Kesha Takes The “High Road” In Her New Album


Kesha released her new album “High Road” on Jan. 31, displaying both her love to party and emotional vulnerbilities. (Courtesy Of Facebook)

When asked about the release of her newest album “High Road,” bonafide pop star Kesha described it with some wise words from rapper Pitbull: “We’re not here for a long time, we’re here for a good time.”

Following the timeless anthems from both “Animal” and “Warrior” and the quiet yet powerful “Rainbow,” “High Road” attempts to blend Kesha’s party girl roots and raw vulnerability following her court struggles.

While it does work in some aspects, it feels as if Kesha’s experimentation with a variety of genres and moods throughout the album feels inconsistent. Power anthems, including leading single “Raising Hell,” are followed by country-esque crooning tunes like “Cowboy Blues,” before transitioning to arousing melodies like “Birthday Suit.”

Notably, the end of the album, the emotional ballad “Father Daughter Dance,” immediately follows the happy-go-lucky “BFF” and humorous “Potato Song (Cuz I Want To).”

It’s as if the album doesn’t identify with any genre in particular; it doesn’t know what exactly it’s supposed to be.

Yet these deviations showcase Kesha at her strongest through her everlasting range in various types of music. She can take any genre and shape it into her own unique style, incorporating her exciting sensations and vulnerable spots.

In a way, a college girl’s dream manifests itself in “High Road.” It emphasizes the excitement surrounding the nightlife, from the wild parties, staying out with your best friends, giving absolutely no cares and embracing your youth. The album opens with a bang with “Tonight,” a tune equivalent to an acid flashback to the celebratory “Animal” era.

The song opens with swelling piano and Kesha’s powerful vocals, but gets down to business as soon as the beat drops. Catchy lyrics beckon us into the nightlife, making us want to go out and embrace the party scene for an eternity.

It’s the type of song that will get an entire club on their feet, and it’s a perfect way to launch “High Road.” While “Tonight” hypes us up for the celebrations to follow, “My Own Dance” assures us that being the “party girl” is perfectly okay. On these songs she encourages listeners to get over their struggles by dancing. She doesn’t care about others judging her as long as she’s having fun, and that’s a mindset she wants her listeners to share.

This attitude remains evident throughout “High Road” in upbeat tracks and slower anthems. This gives a sense of diversity to a relatively similar topic; Kesha goes out, loves to get lit, fights for female recognition and doesn’t care what others think about it. “Raising Hell” embodies a sense of female empowerment for all listeners and how we should embrace our behaviors and preferences, while “High Road” takes pride in both the buzz and her own morals.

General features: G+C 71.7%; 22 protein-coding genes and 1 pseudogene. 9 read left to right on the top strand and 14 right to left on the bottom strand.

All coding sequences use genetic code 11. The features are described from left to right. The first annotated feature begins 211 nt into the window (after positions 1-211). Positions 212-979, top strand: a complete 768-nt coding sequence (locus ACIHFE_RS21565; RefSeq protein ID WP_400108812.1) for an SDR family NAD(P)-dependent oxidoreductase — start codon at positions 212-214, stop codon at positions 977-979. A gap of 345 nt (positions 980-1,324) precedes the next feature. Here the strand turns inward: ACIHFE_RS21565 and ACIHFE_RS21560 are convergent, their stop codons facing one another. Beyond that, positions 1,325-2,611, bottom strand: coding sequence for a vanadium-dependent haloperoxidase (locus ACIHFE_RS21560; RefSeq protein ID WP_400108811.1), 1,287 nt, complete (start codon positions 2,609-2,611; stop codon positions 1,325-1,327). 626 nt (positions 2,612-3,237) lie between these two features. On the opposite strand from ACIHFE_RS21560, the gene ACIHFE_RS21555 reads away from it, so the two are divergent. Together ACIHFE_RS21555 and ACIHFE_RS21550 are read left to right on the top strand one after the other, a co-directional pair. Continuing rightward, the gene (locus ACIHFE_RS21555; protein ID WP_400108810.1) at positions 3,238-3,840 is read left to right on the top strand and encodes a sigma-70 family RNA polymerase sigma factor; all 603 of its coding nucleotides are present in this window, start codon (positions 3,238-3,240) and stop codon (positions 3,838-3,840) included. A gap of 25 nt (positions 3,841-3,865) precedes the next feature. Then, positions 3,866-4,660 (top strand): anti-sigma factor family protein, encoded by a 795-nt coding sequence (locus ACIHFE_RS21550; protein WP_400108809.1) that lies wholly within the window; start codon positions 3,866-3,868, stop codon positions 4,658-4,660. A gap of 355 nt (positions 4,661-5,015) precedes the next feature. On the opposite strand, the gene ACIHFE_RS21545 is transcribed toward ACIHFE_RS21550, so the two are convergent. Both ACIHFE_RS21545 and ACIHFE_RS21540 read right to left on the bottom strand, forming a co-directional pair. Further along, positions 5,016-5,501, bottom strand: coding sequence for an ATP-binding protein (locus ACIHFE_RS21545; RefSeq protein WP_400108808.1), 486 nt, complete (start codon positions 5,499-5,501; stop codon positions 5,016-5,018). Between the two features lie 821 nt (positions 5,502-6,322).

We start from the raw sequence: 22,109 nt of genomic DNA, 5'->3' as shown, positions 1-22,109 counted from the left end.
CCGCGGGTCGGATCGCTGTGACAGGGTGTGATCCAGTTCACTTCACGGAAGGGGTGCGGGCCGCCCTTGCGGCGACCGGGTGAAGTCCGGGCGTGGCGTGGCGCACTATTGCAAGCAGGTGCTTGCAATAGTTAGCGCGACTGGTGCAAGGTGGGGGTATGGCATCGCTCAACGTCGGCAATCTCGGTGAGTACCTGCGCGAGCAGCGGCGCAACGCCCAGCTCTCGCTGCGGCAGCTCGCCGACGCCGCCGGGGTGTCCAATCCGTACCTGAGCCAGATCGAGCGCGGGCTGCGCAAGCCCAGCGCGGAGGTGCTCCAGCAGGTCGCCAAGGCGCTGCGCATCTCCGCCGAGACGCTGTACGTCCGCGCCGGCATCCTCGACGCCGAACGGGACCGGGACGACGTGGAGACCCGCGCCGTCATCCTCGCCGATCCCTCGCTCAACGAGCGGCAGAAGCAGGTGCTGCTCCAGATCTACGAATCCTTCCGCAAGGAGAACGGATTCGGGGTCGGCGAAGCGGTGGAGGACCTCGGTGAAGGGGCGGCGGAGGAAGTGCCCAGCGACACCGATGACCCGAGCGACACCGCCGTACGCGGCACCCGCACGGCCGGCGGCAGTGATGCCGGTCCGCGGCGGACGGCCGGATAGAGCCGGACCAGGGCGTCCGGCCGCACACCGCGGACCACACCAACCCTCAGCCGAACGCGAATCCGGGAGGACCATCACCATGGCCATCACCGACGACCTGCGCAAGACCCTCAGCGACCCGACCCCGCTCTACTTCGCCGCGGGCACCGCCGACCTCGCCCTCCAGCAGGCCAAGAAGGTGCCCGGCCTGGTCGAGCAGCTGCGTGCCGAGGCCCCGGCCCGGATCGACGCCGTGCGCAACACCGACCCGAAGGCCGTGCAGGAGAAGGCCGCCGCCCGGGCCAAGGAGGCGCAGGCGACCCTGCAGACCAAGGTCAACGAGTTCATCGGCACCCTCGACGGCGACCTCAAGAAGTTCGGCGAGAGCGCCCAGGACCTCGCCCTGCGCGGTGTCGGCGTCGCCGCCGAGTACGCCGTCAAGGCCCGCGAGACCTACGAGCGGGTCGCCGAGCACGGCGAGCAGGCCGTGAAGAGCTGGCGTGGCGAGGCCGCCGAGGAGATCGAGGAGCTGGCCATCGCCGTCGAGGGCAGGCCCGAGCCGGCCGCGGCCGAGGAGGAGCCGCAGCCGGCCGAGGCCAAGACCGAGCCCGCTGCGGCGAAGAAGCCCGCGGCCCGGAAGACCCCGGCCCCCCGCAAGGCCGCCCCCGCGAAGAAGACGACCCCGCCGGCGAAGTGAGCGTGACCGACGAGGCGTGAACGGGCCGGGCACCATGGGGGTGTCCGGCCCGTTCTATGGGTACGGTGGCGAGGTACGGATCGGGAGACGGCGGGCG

However, the album goes on and this mindset grows more personal in message. “Shadow” and “Honey” take a slower tempo, but the lyrics stay sharp. “Honey,” in particular, feels like a letter to a scorned ex, tearing her target down with silky vocals.

Kesha expresses a more vulnerable side as the album comes to a close. It’s tough to follow her previous masterpiece, “Rainbow,” which showcased her strength following court battles with Dr. Luke who she alleges sexually and emotionally abused her. The smash hit “Praying” most notably addressed this struggle.

“Rainbow” closed the chapter of her struggles in court, yet “High Road” succeeds in uncovering her newfound emotions pertaining to her strained relationship with her father in “Father Daughter Dance” and wanting to always reach for the stars for her grandmother.

“High Road” does not reach the same emotional level as “Rainbow” — the raw emotion in that previous outing is impossible to replicate — yet it still has its fair share of powerful moments. Kesha makes sure to incorporate a sense of humor into the album to lighten the mood, which is a welcome breath of fresh air.

Her song “Kinky” includes a humorous exchange between Kesha and her mother in the opening notes, and “Potato Song (Cuz I Want To)” is a strange but enjoyable addition.

Overall, “High Road” succeeds through its singles. All the songs, on their own, demonstrate Kesha’s powerful vocals and strength through her lyrics.

The songs do match with some of their partners, but the album altogether does not seem as cohesive as some of her previous collections. Nevertheless, this mixture of genres gives Kesha the chance to reveal her skills through a variety of styles, and somehow she manages to make it work.

It’s satisfying to see Kesha succeed after all she has been through, and she deserves to express her voice to the world.